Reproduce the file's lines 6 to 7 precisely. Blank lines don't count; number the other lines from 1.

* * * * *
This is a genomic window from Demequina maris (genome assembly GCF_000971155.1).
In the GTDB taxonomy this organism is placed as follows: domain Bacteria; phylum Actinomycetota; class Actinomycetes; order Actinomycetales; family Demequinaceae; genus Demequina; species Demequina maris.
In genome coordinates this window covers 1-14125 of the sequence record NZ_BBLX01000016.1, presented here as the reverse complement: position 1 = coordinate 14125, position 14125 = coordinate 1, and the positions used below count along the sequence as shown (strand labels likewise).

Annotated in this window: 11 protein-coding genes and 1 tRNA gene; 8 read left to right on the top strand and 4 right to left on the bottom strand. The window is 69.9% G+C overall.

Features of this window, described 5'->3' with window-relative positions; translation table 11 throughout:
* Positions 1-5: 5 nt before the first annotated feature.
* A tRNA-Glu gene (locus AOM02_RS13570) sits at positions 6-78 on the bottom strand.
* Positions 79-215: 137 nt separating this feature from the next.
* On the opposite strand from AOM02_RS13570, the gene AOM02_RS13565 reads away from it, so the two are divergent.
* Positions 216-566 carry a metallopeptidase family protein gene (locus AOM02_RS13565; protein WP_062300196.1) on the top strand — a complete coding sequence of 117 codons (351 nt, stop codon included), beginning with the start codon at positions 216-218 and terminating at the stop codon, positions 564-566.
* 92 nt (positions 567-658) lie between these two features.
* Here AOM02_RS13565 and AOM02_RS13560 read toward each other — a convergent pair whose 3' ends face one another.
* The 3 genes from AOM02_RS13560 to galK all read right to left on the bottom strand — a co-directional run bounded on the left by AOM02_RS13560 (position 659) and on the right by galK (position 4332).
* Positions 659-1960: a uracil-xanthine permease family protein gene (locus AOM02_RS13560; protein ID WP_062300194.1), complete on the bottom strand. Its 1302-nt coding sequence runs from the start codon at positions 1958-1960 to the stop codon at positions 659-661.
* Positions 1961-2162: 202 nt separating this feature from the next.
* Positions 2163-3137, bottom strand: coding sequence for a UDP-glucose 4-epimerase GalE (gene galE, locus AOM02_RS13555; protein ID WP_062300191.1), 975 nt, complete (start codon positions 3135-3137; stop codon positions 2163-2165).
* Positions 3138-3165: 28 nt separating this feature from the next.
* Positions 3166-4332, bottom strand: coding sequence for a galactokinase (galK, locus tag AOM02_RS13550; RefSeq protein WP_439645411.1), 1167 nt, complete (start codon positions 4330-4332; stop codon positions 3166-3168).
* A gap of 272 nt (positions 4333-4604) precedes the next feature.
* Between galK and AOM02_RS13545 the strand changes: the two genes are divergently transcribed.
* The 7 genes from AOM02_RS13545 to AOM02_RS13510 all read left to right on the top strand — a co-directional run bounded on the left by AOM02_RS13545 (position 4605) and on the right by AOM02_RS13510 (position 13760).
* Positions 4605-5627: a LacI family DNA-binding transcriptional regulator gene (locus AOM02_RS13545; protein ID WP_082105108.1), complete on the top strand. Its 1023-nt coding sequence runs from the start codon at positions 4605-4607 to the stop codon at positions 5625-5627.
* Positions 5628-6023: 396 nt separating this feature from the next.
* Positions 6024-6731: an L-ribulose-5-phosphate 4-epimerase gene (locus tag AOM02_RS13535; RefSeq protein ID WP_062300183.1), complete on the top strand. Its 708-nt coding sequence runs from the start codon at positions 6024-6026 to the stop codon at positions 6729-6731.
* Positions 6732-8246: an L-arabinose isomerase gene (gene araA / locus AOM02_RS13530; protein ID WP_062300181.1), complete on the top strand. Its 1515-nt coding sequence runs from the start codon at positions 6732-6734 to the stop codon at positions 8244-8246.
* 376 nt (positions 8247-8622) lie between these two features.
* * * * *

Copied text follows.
* Positions 1-5: 5 nt before the first annotated feature.
* A tRNA-Glu gene (locus AOM02_RS13570) sits at positions 6-78 on the bottom strand.